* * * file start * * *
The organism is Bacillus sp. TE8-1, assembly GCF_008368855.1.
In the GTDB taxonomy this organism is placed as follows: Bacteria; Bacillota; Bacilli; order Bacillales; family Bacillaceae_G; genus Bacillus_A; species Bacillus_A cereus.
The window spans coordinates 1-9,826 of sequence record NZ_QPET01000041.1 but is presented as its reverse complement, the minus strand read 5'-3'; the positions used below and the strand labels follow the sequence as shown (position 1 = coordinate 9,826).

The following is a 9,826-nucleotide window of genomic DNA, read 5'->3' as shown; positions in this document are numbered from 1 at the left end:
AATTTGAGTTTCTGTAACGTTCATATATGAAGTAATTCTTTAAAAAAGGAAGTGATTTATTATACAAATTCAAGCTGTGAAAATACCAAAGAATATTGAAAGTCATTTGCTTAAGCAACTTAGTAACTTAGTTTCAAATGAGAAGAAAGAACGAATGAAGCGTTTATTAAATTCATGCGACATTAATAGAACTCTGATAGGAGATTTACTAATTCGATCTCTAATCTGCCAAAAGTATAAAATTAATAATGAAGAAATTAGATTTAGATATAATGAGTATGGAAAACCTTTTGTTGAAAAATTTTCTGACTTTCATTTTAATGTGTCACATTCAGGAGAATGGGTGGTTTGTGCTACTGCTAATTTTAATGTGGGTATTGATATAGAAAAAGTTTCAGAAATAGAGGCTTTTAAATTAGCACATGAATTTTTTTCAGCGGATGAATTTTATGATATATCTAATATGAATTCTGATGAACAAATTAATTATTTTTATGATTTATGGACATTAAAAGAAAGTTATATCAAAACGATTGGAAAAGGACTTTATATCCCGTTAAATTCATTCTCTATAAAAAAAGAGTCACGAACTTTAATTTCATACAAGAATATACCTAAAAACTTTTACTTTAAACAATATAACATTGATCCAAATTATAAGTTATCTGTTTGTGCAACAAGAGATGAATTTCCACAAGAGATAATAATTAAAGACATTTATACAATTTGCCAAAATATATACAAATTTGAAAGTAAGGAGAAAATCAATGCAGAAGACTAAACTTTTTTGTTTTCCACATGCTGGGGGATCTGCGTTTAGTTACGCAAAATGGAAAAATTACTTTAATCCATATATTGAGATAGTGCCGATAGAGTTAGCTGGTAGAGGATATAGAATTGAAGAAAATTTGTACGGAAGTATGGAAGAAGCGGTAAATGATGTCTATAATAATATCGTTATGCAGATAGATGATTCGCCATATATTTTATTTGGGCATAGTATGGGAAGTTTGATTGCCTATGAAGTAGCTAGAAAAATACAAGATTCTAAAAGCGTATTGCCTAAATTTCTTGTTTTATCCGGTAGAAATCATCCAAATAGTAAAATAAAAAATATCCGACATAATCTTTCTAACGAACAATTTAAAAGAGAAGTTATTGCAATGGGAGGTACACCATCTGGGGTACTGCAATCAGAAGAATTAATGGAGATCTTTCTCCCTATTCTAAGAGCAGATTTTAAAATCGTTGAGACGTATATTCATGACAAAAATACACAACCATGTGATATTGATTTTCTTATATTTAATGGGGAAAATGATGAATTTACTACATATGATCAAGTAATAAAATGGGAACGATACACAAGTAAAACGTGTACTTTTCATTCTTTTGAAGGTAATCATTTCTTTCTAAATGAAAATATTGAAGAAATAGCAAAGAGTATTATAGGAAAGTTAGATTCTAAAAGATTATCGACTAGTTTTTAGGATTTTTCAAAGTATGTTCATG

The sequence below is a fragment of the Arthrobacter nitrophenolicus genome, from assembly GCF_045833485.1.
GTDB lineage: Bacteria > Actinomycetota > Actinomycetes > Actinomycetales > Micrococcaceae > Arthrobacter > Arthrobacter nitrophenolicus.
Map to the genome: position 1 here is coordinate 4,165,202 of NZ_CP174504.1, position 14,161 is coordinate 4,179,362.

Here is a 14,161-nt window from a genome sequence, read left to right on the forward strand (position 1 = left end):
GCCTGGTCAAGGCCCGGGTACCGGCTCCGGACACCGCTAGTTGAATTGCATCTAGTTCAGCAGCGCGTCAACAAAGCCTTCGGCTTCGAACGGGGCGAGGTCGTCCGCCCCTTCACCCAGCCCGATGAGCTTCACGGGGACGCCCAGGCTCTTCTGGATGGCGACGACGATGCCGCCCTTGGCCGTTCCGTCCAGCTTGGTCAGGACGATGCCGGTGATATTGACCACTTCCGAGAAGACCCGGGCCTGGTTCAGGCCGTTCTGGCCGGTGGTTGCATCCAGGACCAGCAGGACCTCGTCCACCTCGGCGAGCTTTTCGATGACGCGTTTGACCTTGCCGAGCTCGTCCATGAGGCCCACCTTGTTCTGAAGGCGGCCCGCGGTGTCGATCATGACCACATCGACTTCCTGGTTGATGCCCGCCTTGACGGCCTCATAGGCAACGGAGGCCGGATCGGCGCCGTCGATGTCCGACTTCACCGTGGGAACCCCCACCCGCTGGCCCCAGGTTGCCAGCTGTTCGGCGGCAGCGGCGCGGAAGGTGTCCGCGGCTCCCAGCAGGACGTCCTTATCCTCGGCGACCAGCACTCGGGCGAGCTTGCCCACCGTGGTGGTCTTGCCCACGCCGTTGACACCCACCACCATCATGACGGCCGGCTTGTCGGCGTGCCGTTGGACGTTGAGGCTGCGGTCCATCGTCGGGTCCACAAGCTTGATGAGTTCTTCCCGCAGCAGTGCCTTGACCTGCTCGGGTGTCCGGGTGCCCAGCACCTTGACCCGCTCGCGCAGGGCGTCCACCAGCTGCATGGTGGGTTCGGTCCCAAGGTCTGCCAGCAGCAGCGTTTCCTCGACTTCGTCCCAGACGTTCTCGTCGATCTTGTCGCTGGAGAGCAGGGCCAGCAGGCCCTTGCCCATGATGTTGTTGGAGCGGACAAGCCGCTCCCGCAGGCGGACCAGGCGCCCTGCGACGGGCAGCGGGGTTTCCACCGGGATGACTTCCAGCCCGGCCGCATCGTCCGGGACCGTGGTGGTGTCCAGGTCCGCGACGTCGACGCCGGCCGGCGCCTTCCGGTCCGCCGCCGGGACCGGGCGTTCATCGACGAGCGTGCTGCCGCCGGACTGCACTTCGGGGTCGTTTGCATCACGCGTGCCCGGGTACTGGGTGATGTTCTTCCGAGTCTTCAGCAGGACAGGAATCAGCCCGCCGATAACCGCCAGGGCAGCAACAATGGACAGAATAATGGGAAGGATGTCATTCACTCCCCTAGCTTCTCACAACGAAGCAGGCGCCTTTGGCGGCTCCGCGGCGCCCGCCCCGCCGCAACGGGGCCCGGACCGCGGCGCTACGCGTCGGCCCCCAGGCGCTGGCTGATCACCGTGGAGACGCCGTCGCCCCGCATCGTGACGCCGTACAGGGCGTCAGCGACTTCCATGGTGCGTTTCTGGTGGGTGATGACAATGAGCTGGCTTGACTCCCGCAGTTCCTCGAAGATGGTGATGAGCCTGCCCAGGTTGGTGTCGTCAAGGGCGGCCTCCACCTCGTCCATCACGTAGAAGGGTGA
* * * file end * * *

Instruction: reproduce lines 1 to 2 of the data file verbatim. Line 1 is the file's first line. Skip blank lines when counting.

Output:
The organism is Bacillus sp. TE8-1, assembly GCF_008368855.1.
In the GTDB taxonomy this organism is placed as follows: Bacteria; Bacillota; Bacilli; order Bacillales; family Bacillaceae_G; genus Bacillus_A; species Bacillus_A cereus.